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Only nerds ask: “Is the Web 2.0 bubble collapsing?”

There’s been some conversation recently on Web 2.0 as a bubble, and whether or not it’s going to pop in 2007. Here’s the coverage from Techcrunch, and here’s one on Bubble 2.0 from the WSJ. It seems to be driven by the entire “Make your 2007 predictions” meme.

Related to this topic, I’ve had a couple folks ask me what kind of company I’m looking to start – they ask, “Are you thinking of something in the Web 2.0 area?” usually followed by “… because that’s really crowded.”

Web 2 point what?
Here’s my take on the topic: Classifying all the Internet companies created in the last year or two as “Web 2.0” is too simplistic, and thus, asking about trends within Web 2.0 is the wrong question to ask. Considering that people still disagree on what the Web 2.0 term means, and how vague and all-encompassing it seems to be, it’s pretty funny to think you could say anything about all the companies under that umbrella.

So instead, the questions should be about what the company does for customer, industry the startups are in, how they make their money, and what limitations exist for scaling up. The questions should be about what problems they are trying to solve, not the technology that supports their websites. Zillow is not a Web 2.0 real estate website that incorporates AJAX and mapping. Instead, think of it as a tool that lets people look up the value of houses before they’re going to sell or buy, and/or fantasize about where they’d want to live. That’s the change in perspective I’m talking about.

What kinds of areas might be in trouble?
So if we take this perspective, one might still ask what customer problems are overfunded and bubble-like. I might speculate that there are quite a few out there, but there are also huge untapped markets that present large opportunities.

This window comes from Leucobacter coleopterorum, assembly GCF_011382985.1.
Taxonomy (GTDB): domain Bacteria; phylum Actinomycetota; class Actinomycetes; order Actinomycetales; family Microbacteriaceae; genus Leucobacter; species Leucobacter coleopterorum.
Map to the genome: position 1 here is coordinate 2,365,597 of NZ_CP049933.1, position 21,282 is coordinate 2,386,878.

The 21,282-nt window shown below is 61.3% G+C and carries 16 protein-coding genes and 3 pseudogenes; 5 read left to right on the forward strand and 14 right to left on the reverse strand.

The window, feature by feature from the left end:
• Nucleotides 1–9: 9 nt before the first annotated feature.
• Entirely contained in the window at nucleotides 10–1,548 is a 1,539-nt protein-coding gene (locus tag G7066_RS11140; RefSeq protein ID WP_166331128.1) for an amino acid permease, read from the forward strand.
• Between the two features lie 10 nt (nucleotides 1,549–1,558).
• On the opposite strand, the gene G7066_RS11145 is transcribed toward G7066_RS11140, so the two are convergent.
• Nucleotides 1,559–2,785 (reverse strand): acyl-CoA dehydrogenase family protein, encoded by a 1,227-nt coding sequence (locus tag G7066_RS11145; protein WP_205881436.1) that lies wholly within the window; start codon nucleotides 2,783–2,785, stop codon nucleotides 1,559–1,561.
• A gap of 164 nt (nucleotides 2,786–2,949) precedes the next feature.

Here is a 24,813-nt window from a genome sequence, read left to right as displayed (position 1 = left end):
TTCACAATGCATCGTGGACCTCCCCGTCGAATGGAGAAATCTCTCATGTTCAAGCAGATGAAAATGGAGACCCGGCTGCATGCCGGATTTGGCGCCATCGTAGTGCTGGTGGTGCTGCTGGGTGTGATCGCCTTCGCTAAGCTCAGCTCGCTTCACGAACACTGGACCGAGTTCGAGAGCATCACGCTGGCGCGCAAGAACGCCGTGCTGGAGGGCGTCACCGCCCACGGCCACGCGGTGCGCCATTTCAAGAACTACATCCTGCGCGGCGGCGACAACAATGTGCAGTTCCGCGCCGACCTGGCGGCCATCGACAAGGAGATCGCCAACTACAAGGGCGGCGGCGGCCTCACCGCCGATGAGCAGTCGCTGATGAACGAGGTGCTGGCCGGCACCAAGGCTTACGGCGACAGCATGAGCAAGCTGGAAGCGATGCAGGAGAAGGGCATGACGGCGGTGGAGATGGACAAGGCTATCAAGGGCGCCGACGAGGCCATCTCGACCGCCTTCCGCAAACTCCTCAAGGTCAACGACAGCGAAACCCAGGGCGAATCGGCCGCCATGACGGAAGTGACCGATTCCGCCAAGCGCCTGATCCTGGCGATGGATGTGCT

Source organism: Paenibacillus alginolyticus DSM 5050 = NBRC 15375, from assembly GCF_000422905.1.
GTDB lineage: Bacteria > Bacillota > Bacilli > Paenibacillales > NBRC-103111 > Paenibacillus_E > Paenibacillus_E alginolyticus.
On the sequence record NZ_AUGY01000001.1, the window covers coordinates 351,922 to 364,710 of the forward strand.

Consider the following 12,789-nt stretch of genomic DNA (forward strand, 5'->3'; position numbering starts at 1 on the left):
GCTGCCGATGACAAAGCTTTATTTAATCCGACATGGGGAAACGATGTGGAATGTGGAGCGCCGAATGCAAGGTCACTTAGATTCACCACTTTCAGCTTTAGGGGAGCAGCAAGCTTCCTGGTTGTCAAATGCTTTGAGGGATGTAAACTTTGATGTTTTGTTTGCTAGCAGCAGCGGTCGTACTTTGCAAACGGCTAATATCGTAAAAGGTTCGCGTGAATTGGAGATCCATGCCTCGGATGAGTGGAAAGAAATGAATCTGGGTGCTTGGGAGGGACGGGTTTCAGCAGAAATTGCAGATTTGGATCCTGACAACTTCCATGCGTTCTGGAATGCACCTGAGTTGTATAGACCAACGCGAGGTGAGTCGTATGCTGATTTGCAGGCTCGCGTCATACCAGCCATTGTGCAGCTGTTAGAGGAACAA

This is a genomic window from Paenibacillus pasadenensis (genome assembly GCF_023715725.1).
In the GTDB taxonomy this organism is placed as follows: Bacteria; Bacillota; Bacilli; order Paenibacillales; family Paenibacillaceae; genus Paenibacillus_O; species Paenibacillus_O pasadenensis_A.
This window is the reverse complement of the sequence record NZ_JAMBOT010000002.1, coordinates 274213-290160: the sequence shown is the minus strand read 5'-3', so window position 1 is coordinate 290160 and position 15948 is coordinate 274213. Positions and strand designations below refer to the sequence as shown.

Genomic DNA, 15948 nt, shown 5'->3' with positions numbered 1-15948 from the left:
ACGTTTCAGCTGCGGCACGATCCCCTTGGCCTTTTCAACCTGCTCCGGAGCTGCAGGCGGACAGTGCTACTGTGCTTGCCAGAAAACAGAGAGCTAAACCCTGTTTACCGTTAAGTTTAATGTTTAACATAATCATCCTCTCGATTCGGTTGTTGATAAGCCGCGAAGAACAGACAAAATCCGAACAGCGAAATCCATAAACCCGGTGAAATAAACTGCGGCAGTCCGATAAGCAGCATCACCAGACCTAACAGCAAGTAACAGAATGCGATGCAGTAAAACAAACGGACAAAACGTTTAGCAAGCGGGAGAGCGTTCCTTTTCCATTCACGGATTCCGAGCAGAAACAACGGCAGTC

From this lens, I might advance that the new “media sharing” startups – ones that let you post pictures, videos, etc. – are in trouble unless they are already big players. There are lots of companies, undifferentiated technology, and winner-take-all dynamics. Furthermore, the advertising/monetization of these sites is really difficult, and as the ad networks and advertisers get smarter about conversions, their revenues may fall.

I’m sure you could theorize the same thing about lots of “blogging features” that are coming out as whole companies, when they are instead very small add-ons to existing blogging infrastructure targeted at a small, tech-savvy audience. Another soft spot consists of social networking sites, some of which are too targeted and niche, and others which are too generic and incapable of building critical mass.

Even so, these categories will have tremendous innovation in the next couple years – I just wouldn’t want to be someone starting a company in there ;-)

But would I say the same thing about industries that NEED innovation, like real estate, health, personal finance, education, and other huge consumer industries? No. I think these industries are still mostly untouched by new technologies, and deserve to be examined closely by entrepreneurs with their new Web 2.0 technology toolkits.

We should chance our focus to people, not technology
The key is to think about the problems people are facing, not the tools we use to solve them. This will shift the conversation away from Web 2.0 and towards the needs of customers.

We, as technologists, have a deep toolkit of techniques to solve peoples’ problems. We know that AJAX can make richer interfaces, when those interfaces are relevant. We know that social features can be very powerful, when the problem demands it. And we know that with the proliferation of digital cameras and broadband, the Internet’s as much about video as text.

But at the same time, by broadly generalizing across Web 2.0 is just not smart enough to capture the wildly different dynamics within each industry. So let’s start segmenting Web 2.0 companies based on target audience and application, not technology platform.

UPDATE: I missed this
comprehensive coverage of Web 2.0 carnage
blogged at VentureBeat.

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